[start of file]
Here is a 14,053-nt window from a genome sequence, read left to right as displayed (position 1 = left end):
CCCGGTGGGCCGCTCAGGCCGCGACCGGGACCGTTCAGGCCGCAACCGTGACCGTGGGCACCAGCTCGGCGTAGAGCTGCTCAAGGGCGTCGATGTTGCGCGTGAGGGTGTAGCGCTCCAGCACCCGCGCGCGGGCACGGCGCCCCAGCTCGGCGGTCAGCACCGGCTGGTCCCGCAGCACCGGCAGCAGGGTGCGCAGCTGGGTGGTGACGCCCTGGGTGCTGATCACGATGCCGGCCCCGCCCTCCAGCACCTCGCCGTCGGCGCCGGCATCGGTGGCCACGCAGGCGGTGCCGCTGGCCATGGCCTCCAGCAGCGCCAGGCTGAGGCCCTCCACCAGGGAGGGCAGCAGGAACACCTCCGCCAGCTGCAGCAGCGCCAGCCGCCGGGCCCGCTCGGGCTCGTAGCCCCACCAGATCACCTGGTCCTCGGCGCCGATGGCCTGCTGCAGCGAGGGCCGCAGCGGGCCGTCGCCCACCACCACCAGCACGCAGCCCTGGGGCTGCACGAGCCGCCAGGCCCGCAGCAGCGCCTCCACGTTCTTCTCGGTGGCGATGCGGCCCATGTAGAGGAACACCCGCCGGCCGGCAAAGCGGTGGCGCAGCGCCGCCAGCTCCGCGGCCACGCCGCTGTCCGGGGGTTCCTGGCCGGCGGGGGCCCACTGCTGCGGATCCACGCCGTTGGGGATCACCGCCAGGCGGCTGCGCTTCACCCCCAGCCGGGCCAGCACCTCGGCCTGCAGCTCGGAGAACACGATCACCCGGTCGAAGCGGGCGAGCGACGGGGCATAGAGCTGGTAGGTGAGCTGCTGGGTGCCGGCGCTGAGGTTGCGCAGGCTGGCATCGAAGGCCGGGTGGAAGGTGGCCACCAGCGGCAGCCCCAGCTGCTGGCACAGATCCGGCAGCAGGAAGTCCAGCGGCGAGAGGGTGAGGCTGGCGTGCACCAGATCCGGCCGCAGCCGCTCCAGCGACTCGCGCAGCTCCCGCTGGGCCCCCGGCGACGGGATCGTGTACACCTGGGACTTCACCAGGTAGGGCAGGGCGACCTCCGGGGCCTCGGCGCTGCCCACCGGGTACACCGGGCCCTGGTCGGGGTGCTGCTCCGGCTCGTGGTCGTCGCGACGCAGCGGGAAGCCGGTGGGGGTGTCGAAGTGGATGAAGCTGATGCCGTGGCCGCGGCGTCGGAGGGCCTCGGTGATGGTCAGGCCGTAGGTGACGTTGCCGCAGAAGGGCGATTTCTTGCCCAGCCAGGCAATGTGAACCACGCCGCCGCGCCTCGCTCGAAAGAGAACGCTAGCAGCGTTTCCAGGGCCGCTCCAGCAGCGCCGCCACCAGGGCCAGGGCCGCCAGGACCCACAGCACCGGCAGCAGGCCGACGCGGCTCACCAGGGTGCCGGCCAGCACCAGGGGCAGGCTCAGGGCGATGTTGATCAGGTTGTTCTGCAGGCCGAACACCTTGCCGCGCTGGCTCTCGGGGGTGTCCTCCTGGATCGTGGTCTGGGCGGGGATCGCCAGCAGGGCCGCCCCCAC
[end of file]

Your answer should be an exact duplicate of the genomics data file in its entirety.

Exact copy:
Here is a 14,053-nt window from a genome sequence, read left to right as displayed (position 1 = left end):
CCCGGTGGGCCGCTCAGGCCGCGACCGGGACCGTTCAGGCCGCAACCGTGACCGTGGGCACCAGCTCGGCGTAGAGCTGCTCAAGGGCGTCGATGTTGCGCGTGAGGGTGTAGCGCTCCAGCACCCGCGCGCGGGCACGGCGCCCCAGCTCGGCGGTCAGCACCGGCTGGTCCCGCAGCACCGGCAGCAGGGTGCGCAGCTGGGTGGTGACGCCCTGGGTGCTGATCACGATGCCGGCCCCGCCCTCCAGCACCTCGCCGTCGGCGCCGGCATCGGTGGCCACGCAGGCGGTGCCGCTGGCCATGGCCTCCAGCAGCGCCAGGCTGAGGCCCTCCACCAGGGAGGGCAGCAGGAACACCTCCGCCAGCTGCAGCAGCGCCAGCCGCCGGGCCCGCTCGGGCTCGTAGCCCCACCAGATCACCTGGTCCTCGGCGCCGATGGCCTGCTGCAGCGAGGGCCGCAGCGGGCCGTCGCCCACCACCACCAGCACGCAGCCCTGGGGCTGCACGAGCCGCCAGGCCCGCAGCAGCGCCTCCACGTTCTTCTCGGTGGCGATGCGGCCCATGTAGAGGAACACCCGCCGGCCGGCAAAGCGGTGGCGCAGCGCCGCCAGCTCCGCGGCCACGCCGCTGTCCGGGGGTTCCTGGCCGGCGGGGGCCCACTGCTGCGGATCCACGCCGTTGGGGATCACCGCCAGGCGGCTGCGCTTCACCCCCAGCCGGGCCAGCACCTCGGCCTGCAGCTCGGAGAACACGATCACCCGGTCGAAGCGGGCGAGCGACGGGGCATAGAGCTGGTAGGTGAGCTGCTGGGTGCCGGCGCTGAGGTTGCGCAGGCTGGCATCGAAGGCCGGGTGGAAGGTGGCCACCAGCGGCAGCCCCAGCTGCTGGCACAGATCCGGCAGCAGGAAGTCCAGCGGCGAGAGGGTGAGGCTGGCGTGCACCAGATCCGGCCGCAGCCGCTCCAGCGACTCGCGCAGCTCCCGCTGGGCCCCCGGCGACGGGATCGTGTACACCTGGGACTTCACCAGGTAGGGCAGGGCGACCTCCGGGGCCTCGGCGCTGCCCACCGGGTACACCGGGCCCTGGTCGGGGTGCTGCTCCGGCTCGTGGTCGTCGCGACGCAGCGGGAAGCCGGTGGGGGTGTCGAAGTGGATGAAGCTGATGCCGTGGCCGCGGCGTCGGAGGGCCTCGGTGATGGTCAGGCCGTAGGTGACGTTGCCGCAGAAGGGCGATTTCTTGCCCAGCCAGGCAATGTGAACCACGCCGCCGCGCCTCGCTCGAAAGAGAACGCTAGCAGCGTTTCCAGGGCCGCTCCAGCAGCGCCGCCACCAGGGCCAGGGCCGCCAGGACCCACAGCACCGGCAGCAGGCCGACGCGGCTCACCAGGGTGCCGGCCAGCACCAGGGGCAGGCTCAGGGCGATGTTGATCAGGTTGTTCTGCAGGCCGAACACCTTGCCGCGCTGGCTCTCGGGGGTGTCCTCCTGGATCGTGGTCTGGGCGGGGATCGCCAGCAGGGCCGCCCCCAC